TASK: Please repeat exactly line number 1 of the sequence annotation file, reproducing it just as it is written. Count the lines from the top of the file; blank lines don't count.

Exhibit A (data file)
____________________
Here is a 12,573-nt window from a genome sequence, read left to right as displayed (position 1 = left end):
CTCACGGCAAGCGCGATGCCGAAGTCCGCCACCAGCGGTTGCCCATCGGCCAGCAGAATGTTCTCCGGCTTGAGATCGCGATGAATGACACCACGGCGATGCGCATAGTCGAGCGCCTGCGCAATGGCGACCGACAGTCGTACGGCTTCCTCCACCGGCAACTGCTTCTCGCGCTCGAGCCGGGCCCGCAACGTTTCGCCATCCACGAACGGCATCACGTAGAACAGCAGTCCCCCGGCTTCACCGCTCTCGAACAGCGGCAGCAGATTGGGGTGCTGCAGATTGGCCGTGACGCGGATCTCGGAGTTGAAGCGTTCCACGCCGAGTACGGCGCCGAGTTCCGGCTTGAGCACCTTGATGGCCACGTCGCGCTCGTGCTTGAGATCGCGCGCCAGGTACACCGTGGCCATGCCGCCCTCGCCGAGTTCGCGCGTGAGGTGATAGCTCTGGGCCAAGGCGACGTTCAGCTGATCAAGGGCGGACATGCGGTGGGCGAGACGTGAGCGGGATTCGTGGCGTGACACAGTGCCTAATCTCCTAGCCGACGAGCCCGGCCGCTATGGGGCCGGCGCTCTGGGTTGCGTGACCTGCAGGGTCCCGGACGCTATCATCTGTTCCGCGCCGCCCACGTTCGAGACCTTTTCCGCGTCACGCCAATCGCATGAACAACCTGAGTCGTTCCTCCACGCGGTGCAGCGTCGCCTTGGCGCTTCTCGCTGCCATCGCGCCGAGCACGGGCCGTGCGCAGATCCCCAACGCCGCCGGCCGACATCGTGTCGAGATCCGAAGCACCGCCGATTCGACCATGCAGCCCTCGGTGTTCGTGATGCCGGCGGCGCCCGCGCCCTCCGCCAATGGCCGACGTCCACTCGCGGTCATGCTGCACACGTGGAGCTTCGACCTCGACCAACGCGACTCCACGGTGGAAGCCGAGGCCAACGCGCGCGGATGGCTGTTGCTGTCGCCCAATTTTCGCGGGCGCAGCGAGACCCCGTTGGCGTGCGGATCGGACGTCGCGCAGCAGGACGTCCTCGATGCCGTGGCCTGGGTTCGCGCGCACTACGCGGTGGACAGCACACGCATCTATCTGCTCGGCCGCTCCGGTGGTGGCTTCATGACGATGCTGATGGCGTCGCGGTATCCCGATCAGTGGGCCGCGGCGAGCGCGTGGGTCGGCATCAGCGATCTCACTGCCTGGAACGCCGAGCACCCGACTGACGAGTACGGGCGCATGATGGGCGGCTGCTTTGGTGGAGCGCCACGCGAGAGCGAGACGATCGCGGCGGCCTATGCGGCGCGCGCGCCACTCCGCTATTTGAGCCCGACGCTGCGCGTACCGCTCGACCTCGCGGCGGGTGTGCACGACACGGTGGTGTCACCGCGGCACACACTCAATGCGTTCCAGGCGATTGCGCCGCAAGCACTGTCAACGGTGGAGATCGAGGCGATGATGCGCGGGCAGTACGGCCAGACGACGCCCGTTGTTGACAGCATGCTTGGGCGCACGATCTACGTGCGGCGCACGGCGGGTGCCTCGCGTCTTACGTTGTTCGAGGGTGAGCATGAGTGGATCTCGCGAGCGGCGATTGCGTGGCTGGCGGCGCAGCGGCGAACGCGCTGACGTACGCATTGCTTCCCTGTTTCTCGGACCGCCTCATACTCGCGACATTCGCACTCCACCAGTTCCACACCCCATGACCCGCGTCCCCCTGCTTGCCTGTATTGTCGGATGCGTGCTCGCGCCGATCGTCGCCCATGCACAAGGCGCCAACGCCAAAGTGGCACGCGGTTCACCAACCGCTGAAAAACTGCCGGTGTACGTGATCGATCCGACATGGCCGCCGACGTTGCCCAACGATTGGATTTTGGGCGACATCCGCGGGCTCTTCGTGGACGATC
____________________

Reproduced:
Here is a 12,573-nt window from a genome sequence, read left to right as displayed (position 1 = left end):